In his March 30 Flypaper piece, “Rewrite attendance laws to promote learning, not seat time,” Chester Finn makes the case for reorienting school around student achievement rather than time spent in class. I wholeheartedly agree with Finn, and hope that states, districts, and schools across the country will take heed and learn from the bright spots of those already creating the state policy conditions needed to facilitate this approach.
In his piece, Finn speaks to the challenges inherent in our current education system in responding to learning loss created by the pandemic and the budgetary realities that have forced some schools to adopt four-day school weeks. What Finn refers to as mastery-learning, KnowledgeWorks, where I’m a senior director, defines as personalized, competency-based education.
This approach empowers students to play a key role in decisions about where, when, and how they will demonstrate their learning, allowing them to progress through academic content based on content mastery rather than arbitrary factors like age or time spent in class. This approach also ensures that learners have the support they need to reach proficiency.
While research suggests that this approach can positively impact things like academic achievement and student engagement, too often, state laws may make it difficult or even impossible to create systems that allow this type of flexibility. And even where state-level barriers don’t exist, educators simply do not have the resources or capacity to take the first step.
Fortunately, schools across the country have found ways to embrace these innovative approaches despite the ever present obstacles that exist. The Canopy Project, which highlights and documents innovative learning environments, has identified at least 216 transformative schools employing competency or mastery-based approaches, and in many cases, these schools are empowered by supportive state policy. State policymakers have a moral imperative to foster this type of innovation, and they have a variety of options at their disposal for doing that.
Fostering education innovation through state policy
Broaden what counts as learning. Whether a student advances from one set of content standards to the next is often defined in state statute based on the number of seat-time hours rather than what they’ve learned. States everywhere are taking steps to provide more expansive definitions of what constitutes learning. New Hampshire, for example, has completely eliminated time-based requirements for credits, instead defining instructional time as a period where “pupils are actively working towards achieving educational objectives.” Recently, Montana defined seat time to include a broad range of activities where students can demonstrate mastery, such as work-based or experiential learning.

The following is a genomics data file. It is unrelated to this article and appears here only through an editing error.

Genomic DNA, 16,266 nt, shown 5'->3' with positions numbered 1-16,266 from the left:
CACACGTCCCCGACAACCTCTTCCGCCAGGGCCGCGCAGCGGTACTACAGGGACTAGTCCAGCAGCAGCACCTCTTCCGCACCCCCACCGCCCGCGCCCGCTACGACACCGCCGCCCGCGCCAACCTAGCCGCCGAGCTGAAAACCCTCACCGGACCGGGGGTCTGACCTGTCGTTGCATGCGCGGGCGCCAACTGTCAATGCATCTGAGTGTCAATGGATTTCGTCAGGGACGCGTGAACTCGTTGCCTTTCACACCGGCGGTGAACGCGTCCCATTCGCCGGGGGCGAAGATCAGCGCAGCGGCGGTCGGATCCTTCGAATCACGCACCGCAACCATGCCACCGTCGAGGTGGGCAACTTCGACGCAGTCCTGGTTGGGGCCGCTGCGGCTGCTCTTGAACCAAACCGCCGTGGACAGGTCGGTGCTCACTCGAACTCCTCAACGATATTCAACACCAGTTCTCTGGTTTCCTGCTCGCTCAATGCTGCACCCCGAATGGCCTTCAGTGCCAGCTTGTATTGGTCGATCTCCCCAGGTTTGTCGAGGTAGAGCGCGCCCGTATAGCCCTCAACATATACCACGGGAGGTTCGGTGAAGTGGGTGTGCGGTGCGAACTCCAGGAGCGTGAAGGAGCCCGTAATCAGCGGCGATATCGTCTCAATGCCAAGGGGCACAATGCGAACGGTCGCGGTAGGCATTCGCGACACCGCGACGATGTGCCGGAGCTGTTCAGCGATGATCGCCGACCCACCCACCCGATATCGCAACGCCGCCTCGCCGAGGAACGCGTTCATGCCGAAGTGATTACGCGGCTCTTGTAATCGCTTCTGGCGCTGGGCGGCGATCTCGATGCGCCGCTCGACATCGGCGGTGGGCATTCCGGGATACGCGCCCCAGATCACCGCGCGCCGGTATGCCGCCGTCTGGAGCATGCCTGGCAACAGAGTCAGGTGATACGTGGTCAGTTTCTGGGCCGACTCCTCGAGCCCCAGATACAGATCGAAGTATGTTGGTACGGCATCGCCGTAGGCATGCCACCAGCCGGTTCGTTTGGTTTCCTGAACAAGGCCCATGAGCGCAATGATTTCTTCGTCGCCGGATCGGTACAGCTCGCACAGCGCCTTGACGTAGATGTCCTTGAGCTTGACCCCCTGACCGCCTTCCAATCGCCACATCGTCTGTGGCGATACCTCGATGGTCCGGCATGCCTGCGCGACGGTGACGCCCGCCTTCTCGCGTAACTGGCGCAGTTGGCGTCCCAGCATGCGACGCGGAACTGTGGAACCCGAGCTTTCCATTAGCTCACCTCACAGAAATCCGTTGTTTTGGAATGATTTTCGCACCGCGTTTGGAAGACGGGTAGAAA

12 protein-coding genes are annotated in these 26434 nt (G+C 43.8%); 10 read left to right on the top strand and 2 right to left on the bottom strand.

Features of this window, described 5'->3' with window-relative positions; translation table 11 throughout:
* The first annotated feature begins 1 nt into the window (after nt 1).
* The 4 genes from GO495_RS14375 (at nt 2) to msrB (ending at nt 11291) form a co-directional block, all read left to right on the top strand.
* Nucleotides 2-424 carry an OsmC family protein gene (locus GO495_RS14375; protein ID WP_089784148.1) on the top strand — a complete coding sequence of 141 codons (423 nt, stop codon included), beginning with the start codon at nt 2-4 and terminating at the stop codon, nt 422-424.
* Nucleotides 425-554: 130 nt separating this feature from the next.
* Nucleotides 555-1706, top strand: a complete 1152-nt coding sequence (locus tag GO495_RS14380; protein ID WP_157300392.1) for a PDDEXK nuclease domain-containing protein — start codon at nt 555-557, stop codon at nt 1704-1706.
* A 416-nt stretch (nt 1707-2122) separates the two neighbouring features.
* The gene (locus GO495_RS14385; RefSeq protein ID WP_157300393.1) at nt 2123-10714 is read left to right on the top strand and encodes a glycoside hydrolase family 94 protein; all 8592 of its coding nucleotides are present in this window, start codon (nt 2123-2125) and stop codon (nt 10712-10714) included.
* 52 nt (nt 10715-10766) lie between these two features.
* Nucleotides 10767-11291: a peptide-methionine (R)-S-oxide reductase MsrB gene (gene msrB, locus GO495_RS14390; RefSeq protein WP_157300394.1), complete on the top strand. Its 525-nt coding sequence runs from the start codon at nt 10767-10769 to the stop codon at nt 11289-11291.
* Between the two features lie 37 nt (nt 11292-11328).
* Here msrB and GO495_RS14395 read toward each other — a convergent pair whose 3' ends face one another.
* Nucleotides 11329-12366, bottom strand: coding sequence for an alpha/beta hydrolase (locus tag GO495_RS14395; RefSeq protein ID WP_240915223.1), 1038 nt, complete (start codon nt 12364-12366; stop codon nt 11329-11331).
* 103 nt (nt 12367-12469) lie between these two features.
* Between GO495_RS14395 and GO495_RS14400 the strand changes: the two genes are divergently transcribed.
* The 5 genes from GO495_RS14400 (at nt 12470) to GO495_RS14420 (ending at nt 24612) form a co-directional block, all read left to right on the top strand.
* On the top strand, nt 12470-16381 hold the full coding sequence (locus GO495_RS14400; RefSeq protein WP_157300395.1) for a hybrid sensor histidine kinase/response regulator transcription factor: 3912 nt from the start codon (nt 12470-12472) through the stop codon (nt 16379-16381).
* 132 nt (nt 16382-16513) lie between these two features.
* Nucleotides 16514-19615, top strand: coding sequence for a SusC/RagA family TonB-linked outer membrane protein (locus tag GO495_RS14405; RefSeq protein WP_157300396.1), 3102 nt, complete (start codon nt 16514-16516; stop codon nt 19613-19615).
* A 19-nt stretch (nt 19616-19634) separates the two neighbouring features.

Graduation requirements. Graduation requirements in most states are presented as a set of core credits in areas like English or math, along with other state specific requirements. Nationally, states are taking steps to broaden what counts toward graduation requirements. Kentucky, for example, requires two years of “foundational” coursework in certain subject areas but allows students significant flexibility in how to meet the remaining credits through opportunities like dual enrollment or career and technical education. Rhode Island also recently updated their graduation requirements to give districts more flexibility to design innovative learning experiences by specifically clarifying that credit awarding should not be “bound by seat time or instructional minute requirements.”
Flexibility and supports to innovate. While schools and districts have some room to innovate, more often than not, state policy confines schooling to the constraints of the current model and educators lack the needed support to try transformative things. Washington’s Mastery-Based Learning Collaborative, facilitated by the state board of education, provides a community of practice and support for educators working to implement mastery-based learning models. South Carolina offers a number of flexibilities that align to the state’s profile of a graduate. And in Utah, the state provides grants to local education agencies for planning and implementation around competency-based education.
Finn is spot on in his assessment of education today: We cannot hope to overcome the challenges we face with a business-as-usual approach. He’s also right that making such a shift will be a significant challenge. But in working with states, districts, and schools across the country, KnowledgeWorks has seen what is possible when we learn from and build upon the experience of others. To advance an education system that truly meets the needs of all learners, states should learn from those blazing the trail and make the shift, as Finn suggests, from compulsory seat time to adequately measuring learning and preparing our students for whatever comes next.